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Book Review: Undercurrent, by Michelle Griep

In this post Christian author Mark Fisher reviews Michelle Griep’s novel Undercurrent.

A Review of Michelle Griep’s Undercurrent

Novels of Christian historical fiction set in the Middle Ages are few and far between. I ordinarily don’t read historical romance, but this story has enough action, medieval setting, and just plain good writing to carry me through. In fact, I really enjoyed Undercurrent.

Undercurrent-coverChristian Historical Fiction With a Love Story?

In what category would we place this book? Historical romance? Fantasy? Christian historical fiction with a love story? Really, it’s all three. Griep drops us into the late tenth century Viking world via Cassie, a linguistics expert whose boyfriend has just made her solitary life complete by telling her it’s over. This is right before she boards the ferry where she’s guiding her group of undergrad students on a visit to England’s Farne Islands. On the passage, she listens as the captain, an old salt way too full of his own stories, warns the group at length with an ancient tale about maidens disappearing on the solstice. Then, what do you know? Cassie later finds herself sucked through a vortex to a place where time’s gone backward and there’s not a cell phone or indoor toilet to be had.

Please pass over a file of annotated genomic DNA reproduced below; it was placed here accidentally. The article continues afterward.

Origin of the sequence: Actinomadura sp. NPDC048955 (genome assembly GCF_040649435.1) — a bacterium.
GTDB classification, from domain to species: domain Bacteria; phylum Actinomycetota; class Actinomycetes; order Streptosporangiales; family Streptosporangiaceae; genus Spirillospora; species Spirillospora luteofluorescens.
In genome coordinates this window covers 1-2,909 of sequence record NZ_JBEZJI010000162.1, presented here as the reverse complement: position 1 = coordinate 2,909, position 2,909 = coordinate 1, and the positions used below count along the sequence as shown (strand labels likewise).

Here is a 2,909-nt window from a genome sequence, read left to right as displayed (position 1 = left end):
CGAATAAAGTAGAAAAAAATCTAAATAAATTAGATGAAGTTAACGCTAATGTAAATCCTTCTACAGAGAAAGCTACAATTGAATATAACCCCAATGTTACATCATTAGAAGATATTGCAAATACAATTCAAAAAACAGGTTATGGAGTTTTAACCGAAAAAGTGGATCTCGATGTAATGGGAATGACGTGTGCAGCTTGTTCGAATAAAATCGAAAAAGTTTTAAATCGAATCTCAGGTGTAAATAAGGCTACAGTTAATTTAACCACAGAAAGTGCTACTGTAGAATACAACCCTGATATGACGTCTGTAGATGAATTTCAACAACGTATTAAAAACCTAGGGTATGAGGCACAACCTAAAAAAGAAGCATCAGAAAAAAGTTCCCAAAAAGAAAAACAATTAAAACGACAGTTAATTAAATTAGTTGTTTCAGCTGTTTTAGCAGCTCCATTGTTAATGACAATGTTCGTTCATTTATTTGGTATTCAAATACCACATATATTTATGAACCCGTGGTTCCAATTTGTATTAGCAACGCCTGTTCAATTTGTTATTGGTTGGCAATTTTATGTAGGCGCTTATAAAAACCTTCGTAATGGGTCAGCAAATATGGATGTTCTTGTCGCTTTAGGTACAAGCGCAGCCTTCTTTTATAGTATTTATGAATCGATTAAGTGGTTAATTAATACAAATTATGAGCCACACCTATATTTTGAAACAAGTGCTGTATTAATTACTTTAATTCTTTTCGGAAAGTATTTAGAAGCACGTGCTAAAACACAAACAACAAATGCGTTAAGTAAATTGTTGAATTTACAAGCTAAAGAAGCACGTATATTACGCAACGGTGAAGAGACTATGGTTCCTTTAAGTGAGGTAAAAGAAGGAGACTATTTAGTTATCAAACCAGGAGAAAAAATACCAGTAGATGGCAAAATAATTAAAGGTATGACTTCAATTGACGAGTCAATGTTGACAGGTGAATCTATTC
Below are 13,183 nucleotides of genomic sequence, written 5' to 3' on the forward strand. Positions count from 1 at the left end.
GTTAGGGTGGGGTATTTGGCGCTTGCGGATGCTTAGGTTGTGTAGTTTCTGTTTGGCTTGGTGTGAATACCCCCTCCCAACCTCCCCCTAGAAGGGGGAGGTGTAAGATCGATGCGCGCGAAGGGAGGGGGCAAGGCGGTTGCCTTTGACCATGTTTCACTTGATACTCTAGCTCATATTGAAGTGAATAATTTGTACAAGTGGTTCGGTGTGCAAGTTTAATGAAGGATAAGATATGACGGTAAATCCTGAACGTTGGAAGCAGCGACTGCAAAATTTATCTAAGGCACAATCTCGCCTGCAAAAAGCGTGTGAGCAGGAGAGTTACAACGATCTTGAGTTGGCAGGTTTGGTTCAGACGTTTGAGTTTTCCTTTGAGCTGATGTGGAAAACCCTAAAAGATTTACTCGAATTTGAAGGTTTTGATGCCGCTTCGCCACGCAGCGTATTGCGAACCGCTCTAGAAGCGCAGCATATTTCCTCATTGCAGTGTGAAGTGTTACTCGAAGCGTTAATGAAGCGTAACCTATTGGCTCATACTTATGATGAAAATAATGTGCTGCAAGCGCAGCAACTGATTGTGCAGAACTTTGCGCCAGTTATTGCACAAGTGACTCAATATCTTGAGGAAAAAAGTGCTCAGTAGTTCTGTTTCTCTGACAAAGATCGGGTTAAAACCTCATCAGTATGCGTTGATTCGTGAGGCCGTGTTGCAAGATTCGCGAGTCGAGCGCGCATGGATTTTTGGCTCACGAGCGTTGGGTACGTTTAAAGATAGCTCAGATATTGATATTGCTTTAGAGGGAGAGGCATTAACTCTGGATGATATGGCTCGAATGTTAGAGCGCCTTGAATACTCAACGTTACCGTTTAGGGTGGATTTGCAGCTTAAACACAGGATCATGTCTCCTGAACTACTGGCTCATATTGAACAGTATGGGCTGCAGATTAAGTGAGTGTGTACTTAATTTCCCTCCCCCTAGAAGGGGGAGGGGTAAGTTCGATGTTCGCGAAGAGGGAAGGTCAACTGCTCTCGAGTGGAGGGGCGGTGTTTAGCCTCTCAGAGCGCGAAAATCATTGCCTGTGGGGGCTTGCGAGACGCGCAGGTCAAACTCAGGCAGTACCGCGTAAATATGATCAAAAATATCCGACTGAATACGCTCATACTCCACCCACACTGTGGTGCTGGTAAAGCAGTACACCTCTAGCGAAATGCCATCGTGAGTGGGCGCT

A Viking World

Meanwhile, Alarik is the tenth Century pagan Viking who wakes from a hangover beside his dead brother, killed with Alarik’s own knife. But he can’t remember anything that happened the night before. Ragnar is Alarik’s cousin, the lone Christian whose faith is as strong as his sword arm. Alarik flees in his ship, plucks Cassie from the sea, and so begins her adventure in an era so different from her own, she doesn’t realize at first where she is.

Conflicts Aplenty

What are the conflicts in this book? Cassie’s struggle to deal with the Viking age. The charge of murder made against Alarik. Ragnar’s struggle to deal with his brother and his unexplained attraction to the strange foreign woman who appears suddenly to upset his life. And Torolf, the villain whose plots and ambition to rule Rogaland threaten them all.

Griep does an excellent job of bringing the Viking world to life, fleshing out the characters, and exploiting the difficulties Cassie has adjusting to that world. She also shows us how Ragnar’s faith shines through and affects everyone. This is a great read, even for those who don’t usually read historical romance. I highly recommend it. Check out her web site: michellegriep.com

Next week, we’ll return to our look at early medieval culture with the question, What did they eat?